Netanyahu Predicts Continued Likud Dominance

Prime Minister Binyamin Netanyahu at a Likud party meeting on Monday. (Yonatan Sindel/Flash90)
Prime Minister Binyamin Netanyahu at a Likud party meeting on Monday. (Yonatan Sindel/Flash90)

“My goal is 40 seats in the next election,” Israeli Prime Minister Binyamin Netanyahu told Likud central committee members in a recording leaked to Army Radio.

Netanyahu called this year’s election results, in which the Likud got 30 seats, “a clear mandate to lead our country.”

Although Netanyahu was only able to assemble a very narrow 61-member coalition, he contended that the electoral totals masked a much greater Likud strength.

“An error happened here, and that error is simple: Six seats that were supposed to be part of the nationalist camp’s coalition went from one side to the other. I don’t think even one percent of Yisrael Beitenu voters would have voted for that party if they knew they would unite with the Left to bring down a Likud government,” he said.

Netanyahu also claimed he was not surprised that “Avigdor Lieberman took his party to the opposition. It was pretty clear early on [in coalition talks] that we didn’t have Yisrael Beitenu,” he said.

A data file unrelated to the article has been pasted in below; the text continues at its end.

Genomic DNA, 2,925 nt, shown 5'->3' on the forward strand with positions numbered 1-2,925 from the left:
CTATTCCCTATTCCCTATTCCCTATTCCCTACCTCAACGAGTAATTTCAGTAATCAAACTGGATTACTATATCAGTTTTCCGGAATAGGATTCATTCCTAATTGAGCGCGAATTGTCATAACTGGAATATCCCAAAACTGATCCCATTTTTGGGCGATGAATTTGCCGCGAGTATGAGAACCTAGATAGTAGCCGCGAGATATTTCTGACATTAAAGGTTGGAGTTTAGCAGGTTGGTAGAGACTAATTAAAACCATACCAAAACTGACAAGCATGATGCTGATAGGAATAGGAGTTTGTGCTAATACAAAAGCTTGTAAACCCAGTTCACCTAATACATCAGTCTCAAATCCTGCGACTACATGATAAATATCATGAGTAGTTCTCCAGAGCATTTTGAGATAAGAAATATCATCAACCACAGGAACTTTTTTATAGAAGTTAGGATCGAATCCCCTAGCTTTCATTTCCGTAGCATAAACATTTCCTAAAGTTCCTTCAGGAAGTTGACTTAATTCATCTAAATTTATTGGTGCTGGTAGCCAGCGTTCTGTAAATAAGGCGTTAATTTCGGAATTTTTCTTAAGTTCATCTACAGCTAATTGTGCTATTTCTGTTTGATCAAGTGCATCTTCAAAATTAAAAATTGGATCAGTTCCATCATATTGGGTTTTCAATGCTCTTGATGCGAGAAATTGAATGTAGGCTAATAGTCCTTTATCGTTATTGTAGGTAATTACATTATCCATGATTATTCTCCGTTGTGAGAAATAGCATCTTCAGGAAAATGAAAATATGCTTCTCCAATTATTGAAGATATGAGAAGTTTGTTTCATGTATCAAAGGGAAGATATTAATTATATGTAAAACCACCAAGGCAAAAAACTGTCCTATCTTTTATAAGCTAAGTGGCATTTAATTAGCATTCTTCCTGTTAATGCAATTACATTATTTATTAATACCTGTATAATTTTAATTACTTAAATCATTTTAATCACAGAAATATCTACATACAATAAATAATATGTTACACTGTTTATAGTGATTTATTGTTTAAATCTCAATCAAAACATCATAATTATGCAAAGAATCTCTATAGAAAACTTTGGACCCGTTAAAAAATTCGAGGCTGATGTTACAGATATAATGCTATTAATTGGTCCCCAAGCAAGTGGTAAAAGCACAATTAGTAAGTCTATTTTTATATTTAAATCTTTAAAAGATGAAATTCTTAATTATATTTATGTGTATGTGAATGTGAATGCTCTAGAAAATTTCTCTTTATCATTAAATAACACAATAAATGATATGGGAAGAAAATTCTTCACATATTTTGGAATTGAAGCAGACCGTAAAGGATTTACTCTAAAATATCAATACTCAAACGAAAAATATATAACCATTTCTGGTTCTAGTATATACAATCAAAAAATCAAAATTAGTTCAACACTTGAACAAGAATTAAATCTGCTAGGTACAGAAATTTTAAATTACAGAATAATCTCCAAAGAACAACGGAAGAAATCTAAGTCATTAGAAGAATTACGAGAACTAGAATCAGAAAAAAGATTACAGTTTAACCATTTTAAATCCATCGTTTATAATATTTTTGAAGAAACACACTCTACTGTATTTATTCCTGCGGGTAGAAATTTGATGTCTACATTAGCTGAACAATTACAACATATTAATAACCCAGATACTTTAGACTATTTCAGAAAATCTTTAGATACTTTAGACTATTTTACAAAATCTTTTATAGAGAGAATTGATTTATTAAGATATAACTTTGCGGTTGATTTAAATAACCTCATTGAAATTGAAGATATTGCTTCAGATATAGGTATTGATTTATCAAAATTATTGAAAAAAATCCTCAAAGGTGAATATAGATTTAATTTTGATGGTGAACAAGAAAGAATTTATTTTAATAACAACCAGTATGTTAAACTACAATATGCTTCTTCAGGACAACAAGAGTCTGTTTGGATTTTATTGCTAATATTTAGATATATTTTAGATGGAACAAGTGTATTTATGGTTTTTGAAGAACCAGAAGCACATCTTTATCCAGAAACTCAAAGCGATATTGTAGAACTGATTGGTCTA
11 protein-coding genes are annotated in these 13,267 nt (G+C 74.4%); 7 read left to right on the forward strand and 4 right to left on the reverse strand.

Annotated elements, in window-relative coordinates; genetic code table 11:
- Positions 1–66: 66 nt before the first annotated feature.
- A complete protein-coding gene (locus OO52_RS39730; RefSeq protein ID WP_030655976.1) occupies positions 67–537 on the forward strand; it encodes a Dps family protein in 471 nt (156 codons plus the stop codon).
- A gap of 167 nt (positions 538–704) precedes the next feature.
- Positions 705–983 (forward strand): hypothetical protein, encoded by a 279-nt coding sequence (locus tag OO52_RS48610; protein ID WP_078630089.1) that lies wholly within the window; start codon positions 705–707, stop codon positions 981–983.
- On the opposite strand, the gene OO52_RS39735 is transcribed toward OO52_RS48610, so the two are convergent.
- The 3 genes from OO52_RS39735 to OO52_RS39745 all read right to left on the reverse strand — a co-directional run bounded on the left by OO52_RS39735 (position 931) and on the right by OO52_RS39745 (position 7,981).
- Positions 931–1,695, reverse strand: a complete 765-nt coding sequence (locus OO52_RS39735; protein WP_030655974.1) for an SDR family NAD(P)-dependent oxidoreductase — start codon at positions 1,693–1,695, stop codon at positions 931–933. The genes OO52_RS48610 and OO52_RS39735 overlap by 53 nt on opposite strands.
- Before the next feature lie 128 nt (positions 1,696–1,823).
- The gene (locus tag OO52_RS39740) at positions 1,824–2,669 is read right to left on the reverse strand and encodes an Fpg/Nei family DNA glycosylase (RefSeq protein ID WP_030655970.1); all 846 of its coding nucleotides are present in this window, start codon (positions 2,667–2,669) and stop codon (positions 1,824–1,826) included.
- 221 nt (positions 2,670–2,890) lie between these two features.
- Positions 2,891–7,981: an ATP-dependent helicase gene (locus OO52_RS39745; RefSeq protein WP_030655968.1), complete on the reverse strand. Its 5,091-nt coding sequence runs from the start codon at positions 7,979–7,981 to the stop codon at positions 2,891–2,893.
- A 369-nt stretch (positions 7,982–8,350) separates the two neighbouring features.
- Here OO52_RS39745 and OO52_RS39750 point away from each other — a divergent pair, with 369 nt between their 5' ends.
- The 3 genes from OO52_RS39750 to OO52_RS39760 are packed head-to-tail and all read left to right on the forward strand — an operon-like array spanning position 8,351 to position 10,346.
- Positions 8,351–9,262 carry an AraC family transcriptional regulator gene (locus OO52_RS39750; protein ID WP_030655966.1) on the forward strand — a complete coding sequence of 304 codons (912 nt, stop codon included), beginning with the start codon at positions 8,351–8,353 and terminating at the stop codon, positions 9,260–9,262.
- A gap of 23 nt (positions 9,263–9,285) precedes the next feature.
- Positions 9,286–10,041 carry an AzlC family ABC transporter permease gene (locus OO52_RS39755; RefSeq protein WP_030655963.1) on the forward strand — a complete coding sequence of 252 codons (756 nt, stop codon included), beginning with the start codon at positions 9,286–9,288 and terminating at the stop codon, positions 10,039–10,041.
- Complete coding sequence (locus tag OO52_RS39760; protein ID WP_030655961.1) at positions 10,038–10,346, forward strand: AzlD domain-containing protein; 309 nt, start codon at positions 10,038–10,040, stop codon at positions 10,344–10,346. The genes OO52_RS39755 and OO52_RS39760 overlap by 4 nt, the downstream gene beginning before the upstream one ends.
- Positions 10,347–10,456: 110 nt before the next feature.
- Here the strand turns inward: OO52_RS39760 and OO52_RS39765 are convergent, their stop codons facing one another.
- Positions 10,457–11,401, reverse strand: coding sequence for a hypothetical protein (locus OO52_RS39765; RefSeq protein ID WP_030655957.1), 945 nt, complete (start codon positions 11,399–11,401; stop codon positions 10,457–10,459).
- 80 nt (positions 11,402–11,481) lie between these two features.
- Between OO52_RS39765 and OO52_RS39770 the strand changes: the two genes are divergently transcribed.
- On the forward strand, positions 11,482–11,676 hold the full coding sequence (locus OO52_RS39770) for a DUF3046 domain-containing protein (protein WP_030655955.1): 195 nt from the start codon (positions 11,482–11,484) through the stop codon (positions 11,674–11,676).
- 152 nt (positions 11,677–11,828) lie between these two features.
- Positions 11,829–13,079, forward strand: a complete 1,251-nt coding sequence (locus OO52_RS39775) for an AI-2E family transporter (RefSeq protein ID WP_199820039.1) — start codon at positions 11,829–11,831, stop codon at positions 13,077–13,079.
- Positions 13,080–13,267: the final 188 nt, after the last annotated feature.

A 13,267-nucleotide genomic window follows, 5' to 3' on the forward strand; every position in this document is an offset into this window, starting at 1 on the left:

Yisrael Beitenu responded by attacking Netanyahu’s right-wing credentials, noting that in coalition talks he would not agree to their call to eliminate Hamas, pass a death penalty for terrorists, nor make a commitment to build in Yehudah and Shomron and east Yerushalayim.

“All of Netanyahu’s actions, including his emotional warning that Arabs are rushing to the voting booths on election day and his apology immediately after the election and his embarrassing wait for the Labor Party to deign to join his government prove that Yisrael Beitenu is the only nationalist right-wing alternative on the political map,” the party’s spokesman said.

Netanyahu convened the meeting to speak against an initiative to do away with Likud’s open primary and bring back the old system whereby the central committee chooses the party candidates. The proposal will be put to a vote on June 10.

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